In the run-up to the 1916 election, a group of suffragists led by Alice Paul organized the National Woman’s Party, whose members would be enfranchised women, and whose goal was to promote a national amendment on suffrage. [3] In the spring of 1916, the campaign train (dubbed the “Suffrage Special,” the “Petticoat Special,” or the “Golden Special” for the wealth of the women who were working there) brought suffragists West to campaign for their issue. Supposedly the National Woman’s Party was independent, but the participation of many of its founders in earlier protests against the Democratic party for its dismissal of a federal amendment in favor of woman’s suffrage in 1914  meant that its goals were associated with Hughes and the Republican party.

women1916

The sun. (New York [N.Y.]), 12 Nov. 1916. Chronicling America: Historic American Newspapers. Lib. of Congress. http://chroniclingamerica.loc.gov/lccn/sn83030431/1916-11-12/ed-1/seq-49/

Of the twelve suffrage states, only two went to Hughes (Illinois and Oregon), and women’s votes were viewed to have helped in Wilson’s victory in Kansas, and in other states including California. The 1916 election also saw the election of the first woman to Congress, Republican Jeannette Rankin, who represented Montana from 1917 to 1919. For those who like to play with statistics, there is an interactive map of the 1916 presidential results.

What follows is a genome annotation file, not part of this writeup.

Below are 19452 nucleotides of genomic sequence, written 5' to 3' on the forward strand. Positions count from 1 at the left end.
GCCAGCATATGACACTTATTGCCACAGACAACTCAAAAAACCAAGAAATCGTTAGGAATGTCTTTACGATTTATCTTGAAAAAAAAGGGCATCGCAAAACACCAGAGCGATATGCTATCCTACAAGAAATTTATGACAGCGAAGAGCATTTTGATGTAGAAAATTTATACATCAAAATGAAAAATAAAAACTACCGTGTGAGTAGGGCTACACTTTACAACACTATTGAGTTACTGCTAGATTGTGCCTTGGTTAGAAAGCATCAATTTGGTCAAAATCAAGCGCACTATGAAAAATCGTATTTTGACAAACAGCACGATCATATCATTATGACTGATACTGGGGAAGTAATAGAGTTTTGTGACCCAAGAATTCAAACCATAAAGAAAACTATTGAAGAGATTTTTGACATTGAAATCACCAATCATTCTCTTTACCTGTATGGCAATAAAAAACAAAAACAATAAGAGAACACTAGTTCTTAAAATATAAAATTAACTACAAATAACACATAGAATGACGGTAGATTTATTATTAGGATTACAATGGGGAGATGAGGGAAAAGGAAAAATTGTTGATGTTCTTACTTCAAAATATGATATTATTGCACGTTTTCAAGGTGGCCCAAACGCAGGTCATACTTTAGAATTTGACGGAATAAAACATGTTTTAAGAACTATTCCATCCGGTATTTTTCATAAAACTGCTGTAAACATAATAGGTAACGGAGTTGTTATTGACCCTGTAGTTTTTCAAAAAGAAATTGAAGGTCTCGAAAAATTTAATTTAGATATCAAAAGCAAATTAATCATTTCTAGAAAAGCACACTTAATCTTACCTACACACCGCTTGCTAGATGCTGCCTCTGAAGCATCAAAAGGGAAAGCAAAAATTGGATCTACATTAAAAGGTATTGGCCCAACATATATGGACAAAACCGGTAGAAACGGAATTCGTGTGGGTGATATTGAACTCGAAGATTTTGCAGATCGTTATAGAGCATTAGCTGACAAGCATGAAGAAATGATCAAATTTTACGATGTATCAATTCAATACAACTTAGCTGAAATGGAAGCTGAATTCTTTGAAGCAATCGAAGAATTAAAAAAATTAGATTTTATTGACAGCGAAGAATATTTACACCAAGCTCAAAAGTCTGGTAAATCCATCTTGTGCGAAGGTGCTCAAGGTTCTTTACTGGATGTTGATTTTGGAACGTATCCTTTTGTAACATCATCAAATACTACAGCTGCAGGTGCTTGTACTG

The outcomes of women’s votes in the 1916 presidential election were seen as surprising:

“On July 15, say, it would have been hard indeed to find a political prognosticator who would have believed the women’s votes would win for Wilson. It seems they did. Wilson was against the Anthony amendment; Hughes was for it; and the great organized women’s forces were determined to show their power by punishing Wilson. Instead, their women voters supported him.

There is basis for a mild suspicion that the ladies who run the suffrage movement from a New York headquarters have not quite grasped the idea that is lodged in the pretty heads of the ladies over on the other side of the country who actually have a vote, and are using it to suit themselves.” [4]

We’ll close with a 1916 post-election day editorial from the Tacoma Times.